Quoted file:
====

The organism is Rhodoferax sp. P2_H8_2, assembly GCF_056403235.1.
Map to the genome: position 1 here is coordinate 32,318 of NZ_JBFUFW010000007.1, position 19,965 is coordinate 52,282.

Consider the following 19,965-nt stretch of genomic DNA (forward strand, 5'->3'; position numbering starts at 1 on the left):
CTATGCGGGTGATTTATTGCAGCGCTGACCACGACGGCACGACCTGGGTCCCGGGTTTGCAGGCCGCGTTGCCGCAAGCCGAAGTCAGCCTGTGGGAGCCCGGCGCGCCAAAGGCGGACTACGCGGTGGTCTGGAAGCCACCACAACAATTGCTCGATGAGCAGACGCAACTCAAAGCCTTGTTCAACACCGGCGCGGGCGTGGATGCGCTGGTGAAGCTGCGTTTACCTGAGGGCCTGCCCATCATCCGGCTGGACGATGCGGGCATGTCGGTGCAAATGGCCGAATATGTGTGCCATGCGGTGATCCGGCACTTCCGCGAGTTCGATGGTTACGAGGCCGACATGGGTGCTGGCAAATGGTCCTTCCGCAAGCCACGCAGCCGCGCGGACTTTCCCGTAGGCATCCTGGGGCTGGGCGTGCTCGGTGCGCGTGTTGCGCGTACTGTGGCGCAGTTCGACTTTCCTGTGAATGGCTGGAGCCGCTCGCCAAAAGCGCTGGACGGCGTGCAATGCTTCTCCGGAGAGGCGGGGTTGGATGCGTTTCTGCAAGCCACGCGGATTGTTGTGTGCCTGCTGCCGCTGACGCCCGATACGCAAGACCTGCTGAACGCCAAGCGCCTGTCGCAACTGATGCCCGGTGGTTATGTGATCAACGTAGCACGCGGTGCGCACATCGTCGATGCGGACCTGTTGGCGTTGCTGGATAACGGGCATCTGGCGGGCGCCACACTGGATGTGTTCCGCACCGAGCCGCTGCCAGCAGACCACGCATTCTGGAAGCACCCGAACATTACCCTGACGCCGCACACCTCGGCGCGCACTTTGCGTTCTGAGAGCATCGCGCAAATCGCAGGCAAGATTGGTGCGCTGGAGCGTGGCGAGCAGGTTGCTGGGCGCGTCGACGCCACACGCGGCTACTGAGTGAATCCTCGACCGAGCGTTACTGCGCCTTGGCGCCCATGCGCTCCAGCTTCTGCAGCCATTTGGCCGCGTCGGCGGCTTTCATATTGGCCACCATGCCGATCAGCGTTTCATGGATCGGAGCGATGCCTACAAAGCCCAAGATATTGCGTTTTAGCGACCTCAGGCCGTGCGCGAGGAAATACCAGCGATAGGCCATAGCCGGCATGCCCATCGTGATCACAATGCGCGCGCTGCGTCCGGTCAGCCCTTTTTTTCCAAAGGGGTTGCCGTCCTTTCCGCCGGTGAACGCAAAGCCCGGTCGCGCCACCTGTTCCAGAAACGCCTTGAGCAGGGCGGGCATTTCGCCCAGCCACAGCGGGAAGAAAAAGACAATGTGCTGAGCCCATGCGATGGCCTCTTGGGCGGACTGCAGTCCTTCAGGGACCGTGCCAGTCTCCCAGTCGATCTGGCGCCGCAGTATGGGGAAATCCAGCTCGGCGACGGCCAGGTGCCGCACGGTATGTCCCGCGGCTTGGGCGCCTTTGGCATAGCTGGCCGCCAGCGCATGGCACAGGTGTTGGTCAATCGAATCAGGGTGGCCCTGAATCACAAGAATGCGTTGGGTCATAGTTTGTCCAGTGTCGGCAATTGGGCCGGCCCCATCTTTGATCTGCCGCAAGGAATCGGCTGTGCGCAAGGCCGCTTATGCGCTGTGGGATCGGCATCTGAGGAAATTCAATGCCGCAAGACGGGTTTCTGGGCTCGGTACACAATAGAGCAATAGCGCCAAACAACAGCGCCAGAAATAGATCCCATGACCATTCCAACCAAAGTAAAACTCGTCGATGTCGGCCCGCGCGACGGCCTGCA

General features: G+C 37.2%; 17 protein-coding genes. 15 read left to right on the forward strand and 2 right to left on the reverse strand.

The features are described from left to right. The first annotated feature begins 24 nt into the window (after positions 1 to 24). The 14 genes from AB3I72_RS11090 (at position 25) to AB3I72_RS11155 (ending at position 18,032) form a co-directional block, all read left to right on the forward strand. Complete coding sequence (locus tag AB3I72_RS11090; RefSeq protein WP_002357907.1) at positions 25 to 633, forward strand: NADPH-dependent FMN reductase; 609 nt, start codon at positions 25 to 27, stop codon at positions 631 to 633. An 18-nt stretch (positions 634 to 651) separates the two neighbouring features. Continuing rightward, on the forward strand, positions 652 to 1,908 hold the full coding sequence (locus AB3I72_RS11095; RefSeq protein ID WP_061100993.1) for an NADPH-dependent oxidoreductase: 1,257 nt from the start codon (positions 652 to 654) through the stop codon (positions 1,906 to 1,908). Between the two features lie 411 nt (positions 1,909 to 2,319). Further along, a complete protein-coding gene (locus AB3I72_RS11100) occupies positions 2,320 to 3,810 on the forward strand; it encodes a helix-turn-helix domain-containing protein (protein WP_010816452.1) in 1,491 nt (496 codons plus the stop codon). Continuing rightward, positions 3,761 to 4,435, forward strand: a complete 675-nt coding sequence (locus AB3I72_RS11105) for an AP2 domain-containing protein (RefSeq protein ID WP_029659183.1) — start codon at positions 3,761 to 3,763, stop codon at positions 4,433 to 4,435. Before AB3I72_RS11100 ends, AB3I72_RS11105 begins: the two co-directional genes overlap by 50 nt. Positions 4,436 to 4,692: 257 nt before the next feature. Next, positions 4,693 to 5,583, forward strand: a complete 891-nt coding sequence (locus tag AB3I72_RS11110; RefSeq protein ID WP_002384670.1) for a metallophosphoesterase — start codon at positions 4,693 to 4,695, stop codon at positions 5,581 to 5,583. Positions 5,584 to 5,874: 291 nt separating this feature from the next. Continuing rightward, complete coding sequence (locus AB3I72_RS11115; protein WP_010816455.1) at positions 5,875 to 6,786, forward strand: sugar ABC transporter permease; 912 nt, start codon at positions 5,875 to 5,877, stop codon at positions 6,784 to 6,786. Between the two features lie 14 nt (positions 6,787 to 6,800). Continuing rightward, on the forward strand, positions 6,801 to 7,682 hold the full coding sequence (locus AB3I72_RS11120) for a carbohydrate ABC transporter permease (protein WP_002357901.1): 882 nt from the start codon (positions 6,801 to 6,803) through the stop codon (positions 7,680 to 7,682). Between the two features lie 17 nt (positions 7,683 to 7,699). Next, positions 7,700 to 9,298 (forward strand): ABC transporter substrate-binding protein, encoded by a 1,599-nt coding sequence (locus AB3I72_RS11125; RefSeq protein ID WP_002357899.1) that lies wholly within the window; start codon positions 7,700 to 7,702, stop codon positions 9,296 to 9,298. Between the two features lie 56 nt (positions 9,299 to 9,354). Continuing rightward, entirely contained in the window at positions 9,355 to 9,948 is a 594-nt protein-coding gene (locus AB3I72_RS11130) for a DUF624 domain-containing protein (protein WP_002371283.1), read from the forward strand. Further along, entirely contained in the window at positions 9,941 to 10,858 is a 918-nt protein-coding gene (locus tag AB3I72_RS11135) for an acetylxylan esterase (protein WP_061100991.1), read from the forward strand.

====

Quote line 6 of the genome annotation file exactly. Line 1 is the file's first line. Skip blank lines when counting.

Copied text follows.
The features are described from left to right. The first annotated feature begins 24 nt into the window (after positions 1 to 24). The 14 genes from AB3I72_RS11090 (at position 25) to AB3I72_RS11155 (ending at position 18,032) form a co-directional block, all read left to right on the forward strand. Complete coding sequence (locus tag AB3I72_RS11090; RefSeq protein WP_002357907.1) at positions 25 to 633, forward strand: NADPH-dependent FMN reductase; 609 nt, start codon at positions 25 to 27, stop codon at positions 631 to 633. An 18-nt stretch (positions 634 to 651) separates the two neighbouring features. Continuing rightward, on the forward strand, positions 652 to 1,908 hold the full coding sequence (locus AB3I72_RS11095; RefSeq protein ID WP_061100993.1) for an NADPH-dependent oxidoreductase: 1,257 nt from the start codon (positions 652 to 654) through the stop codon (positions 1,906 to 1,908). Between the two features lie 411 nt (positions 1,909 to 2,319). Further along, a complete protein-coding gene (locus AB3I72_RS11100) occupies positions 2,320 to 3,810 on the forward strand; it encodes a helix-turn-helix domain-containing protein (protein WP_010816452.1) in 1,491 nt (496 codons plus the stop codon). Continuing rightward, positions 3,761 to 4,435, forward strand: a complete 675-nt coding sequence (locus AB3I72_RS11105) for an AP2 domain-containing protein (RefSeq protein ID WP_029659183.1) — start codon at positions 3,761 to 3,763, stop codon at positions 4,433 to 4,435. Before AB3I72_RS11100 ends, AB3I72_RS11105 begins: the two co-directional genes overlap by 50 nt. Positions 4,436 to 4,692: 257 nt before the next feature. Next, positions 4,693 to 5,583, forward strand: a complete 891-nt coding sequence (locus tag AB3I72_RS11110; RefSeq protein ID WP_002384670.1) for a metallophosphoesterase — start codon at positions 4,693 to 4,695, stop codon at positions 5,581 to 5,583. Positions 5,584 to 5,874: 291 nt separating this feature from the next. Continuing rightward, complete coding sequence (locus AB3I72_RS11115; protein WP_010816455.1) at positions 5,875 to 6,786, forward strand: sugar ABC transporter permease; 912 nt, start codon at positions 5,875 to 5,877, stop codon at positions 6,784 to 6,786. Between the two features lie 14 nt (positions 6,787 to 6,800). Continuing rightward, on the forward strand, positions 6,801 to 7,682 hold the full coding sequence (locus AB3I72_RS11120) for a carbohydrate ABC transporter permease (protein WP_002357901.1): 882 nt from the start codon (positions 6,801 to 6,803) through the stop codon (positions 7,680 to 7,682). Between the two features lie 17 nt (positions 7,683 to 7,699). Next, positions 7,700 to 9,298 (forward strand): ABC transporter substrate-binding protein, encoded by a 1,599-nt coding sequence (locus AB3I72_RS11125; RefSeq protein ID WP_002357899.1) that lies wholly within the window; start codon positions 7,700 to 7,702, stop codon positions 9,296 to 9,298. Between the two features lie 56 nt (positions 9,299 to 9,354). Continuing rightward, entirely contained in the window at positions 9,355 to 9,948 is a 594-nt protein-coding gene (locus AB3I72_RS11130) for a DUF624 domain-containing protein (protein WP_002371283.1), read from the forward strand. Further along, entirely contained in the window at positions 9,941 to 10,858 is a 918-nt protein-coding gene (locus tag AB3I72_RS11135) for an acetylxylan esterase (protein WP_061100991.1), read from the forward strand.